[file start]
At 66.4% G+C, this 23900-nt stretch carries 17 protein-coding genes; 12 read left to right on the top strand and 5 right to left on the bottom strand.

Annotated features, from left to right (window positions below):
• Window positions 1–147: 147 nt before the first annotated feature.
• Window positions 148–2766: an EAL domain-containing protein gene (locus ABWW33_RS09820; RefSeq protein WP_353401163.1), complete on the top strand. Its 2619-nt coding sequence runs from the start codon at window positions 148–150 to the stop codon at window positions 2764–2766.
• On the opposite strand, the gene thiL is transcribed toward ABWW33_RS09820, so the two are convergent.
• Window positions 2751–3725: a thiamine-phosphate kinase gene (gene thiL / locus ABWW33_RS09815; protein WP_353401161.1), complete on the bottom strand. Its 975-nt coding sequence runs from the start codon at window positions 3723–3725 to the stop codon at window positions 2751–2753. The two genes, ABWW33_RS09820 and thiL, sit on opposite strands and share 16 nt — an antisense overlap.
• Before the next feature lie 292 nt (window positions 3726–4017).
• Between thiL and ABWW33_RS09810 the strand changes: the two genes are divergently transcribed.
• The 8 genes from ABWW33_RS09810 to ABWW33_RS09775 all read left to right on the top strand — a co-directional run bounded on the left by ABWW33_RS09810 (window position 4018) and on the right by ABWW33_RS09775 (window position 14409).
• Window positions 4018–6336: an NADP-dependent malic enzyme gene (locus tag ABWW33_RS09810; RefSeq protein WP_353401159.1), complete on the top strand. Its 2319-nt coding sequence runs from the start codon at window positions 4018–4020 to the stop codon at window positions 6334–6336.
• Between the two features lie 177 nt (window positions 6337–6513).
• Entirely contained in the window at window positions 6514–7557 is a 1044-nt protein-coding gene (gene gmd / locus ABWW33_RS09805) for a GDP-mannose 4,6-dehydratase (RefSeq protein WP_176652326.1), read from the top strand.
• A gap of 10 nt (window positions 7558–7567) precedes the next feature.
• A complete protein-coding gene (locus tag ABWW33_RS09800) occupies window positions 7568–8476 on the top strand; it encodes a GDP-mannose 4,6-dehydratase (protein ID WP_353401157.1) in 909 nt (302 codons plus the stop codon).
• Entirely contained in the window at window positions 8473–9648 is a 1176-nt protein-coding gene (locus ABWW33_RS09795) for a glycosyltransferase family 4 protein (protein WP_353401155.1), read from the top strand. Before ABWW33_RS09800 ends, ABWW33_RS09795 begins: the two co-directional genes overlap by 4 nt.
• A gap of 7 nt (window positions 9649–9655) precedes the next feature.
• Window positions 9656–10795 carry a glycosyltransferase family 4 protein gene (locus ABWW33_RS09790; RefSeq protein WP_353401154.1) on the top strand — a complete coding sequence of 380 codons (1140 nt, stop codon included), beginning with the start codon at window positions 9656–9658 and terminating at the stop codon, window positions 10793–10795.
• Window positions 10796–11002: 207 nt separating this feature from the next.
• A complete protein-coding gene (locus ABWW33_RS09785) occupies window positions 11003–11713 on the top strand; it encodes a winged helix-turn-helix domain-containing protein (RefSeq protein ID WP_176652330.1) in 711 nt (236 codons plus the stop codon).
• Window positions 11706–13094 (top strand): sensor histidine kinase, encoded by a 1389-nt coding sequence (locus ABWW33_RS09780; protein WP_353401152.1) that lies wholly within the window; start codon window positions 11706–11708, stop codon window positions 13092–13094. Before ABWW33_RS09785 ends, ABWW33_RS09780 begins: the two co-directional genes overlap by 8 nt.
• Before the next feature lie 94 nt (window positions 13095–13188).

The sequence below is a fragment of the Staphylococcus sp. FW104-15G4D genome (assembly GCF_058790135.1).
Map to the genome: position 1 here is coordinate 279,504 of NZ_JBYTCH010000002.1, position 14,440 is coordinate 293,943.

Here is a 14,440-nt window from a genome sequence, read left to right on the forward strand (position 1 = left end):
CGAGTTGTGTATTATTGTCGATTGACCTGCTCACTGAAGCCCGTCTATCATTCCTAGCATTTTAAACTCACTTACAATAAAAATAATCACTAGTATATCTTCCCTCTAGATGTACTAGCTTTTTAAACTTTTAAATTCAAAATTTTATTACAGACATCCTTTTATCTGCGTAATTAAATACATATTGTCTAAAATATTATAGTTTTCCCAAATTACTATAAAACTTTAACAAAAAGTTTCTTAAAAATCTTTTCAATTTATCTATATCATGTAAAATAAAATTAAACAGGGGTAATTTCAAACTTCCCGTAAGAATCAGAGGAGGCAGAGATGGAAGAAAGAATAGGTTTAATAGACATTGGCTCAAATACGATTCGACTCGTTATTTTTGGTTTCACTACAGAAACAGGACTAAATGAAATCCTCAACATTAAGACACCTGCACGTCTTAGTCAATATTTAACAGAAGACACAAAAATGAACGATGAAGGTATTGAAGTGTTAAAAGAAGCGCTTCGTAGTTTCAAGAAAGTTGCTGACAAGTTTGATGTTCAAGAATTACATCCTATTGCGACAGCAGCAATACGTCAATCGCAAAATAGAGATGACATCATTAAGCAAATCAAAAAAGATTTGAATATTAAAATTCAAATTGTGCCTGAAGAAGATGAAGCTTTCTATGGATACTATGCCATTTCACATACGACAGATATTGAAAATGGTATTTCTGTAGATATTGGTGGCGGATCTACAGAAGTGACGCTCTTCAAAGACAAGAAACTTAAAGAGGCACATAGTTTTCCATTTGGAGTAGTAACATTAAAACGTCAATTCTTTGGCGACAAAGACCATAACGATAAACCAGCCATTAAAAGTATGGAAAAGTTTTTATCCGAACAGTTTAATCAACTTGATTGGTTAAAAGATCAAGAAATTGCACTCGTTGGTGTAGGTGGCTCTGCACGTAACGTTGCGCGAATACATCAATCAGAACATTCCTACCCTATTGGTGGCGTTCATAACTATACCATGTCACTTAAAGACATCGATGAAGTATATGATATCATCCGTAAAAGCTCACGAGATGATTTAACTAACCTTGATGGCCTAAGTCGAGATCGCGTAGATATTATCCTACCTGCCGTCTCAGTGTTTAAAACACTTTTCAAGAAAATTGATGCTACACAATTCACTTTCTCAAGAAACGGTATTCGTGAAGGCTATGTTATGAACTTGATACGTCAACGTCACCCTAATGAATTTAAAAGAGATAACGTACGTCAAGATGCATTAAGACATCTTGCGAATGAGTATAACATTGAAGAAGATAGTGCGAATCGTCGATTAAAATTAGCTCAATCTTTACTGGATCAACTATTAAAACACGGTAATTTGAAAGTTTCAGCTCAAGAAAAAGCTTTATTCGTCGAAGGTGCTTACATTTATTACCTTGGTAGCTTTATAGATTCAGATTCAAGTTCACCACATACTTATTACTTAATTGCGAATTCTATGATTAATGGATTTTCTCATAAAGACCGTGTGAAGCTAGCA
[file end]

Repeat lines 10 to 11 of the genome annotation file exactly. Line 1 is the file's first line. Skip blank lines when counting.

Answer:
• Window positions 4018–6336: an NADP-dependent malic enzyme gene (locus tag ABWW33_RS09810; RefSeq protein WP_353401159.1), complete on the top strand. Its 2319-nt coding sequence runs from the start codon at window positions 4018–4020 to the stop codon at window positions 6334–6336.
• Between the two features lie 177 nt (window positions 6337–6513).